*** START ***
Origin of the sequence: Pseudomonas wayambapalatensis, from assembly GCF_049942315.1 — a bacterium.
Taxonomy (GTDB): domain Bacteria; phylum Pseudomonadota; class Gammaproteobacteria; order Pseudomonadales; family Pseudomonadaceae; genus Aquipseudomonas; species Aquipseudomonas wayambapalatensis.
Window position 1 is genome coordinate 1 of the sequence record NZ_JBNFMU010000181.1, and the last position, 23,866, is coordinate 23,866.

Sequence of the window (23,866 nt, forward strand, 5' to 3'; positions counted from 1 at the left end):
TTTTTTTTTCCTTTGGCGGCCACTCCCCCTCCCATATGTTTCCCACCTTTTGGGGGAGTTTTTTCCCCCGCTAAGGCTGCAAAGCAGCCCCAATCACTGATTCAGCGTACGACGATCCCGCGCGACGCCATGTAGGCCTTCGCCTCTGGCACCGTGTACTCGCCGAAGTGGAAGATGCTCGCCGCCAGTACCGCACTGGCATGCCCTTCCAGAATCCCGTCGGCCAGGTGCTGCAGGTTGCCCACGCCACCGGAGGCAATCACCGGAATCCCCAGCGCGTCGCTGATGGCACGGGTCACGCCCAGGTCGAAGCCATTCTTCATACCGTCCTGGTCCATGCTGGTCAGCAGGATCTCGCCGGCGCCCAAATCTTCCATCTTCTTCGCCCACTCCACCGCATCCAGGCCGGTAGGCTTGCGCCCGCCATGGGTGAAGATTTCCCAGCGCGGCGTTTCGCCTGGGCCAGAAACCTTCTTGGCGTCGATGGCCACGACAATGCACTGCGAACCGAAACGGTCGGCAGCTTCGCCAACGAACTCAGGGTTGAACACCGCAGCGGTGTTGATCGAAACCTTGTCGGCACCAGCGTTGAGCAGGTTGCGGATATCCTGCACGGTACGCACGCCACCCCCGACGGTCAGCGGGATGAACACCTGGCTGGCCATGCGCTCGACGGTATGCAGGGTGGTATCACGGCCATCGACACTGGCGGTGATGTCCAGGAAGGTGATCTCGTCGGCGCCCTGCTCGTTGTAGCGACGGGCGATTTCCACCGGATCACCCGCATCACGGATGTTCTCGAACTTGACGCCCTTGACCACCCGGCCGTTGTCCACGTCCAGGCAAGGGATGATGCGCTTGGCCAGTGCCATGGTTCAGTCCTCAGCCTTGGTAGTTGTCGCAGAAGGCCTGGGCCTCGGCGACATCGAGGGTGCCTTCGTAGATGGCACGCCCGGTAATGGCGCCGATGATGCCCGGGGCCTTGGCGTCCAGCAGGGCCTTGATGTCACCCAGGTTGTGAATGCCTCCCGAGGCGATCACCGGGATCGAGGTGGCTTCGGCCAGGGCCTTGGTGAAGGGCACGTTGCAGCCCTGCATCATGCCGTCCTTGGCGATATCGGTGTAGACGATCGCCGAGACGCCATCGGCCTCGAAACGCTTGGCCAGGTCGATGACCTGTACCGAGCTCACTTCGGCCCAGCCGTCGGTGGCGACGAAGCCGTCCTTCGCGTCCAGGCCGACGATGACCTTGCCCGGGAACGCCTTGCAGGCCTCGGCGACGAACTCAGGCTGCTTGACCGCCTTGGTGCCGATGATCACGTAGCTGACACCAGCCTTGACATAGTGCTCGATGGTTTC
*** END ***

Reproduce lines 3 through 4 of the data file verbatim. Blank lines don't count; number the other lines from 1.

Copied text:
Window position 1 is genome coordinate 1 of the sequence record NZ_JBNFMU010000181.1, and the last position, 23,866, is coordinate 23,866.

Sequence of the window (23,866 nt, forward strand, 5' to 3'; positions counted from 1 at the left end):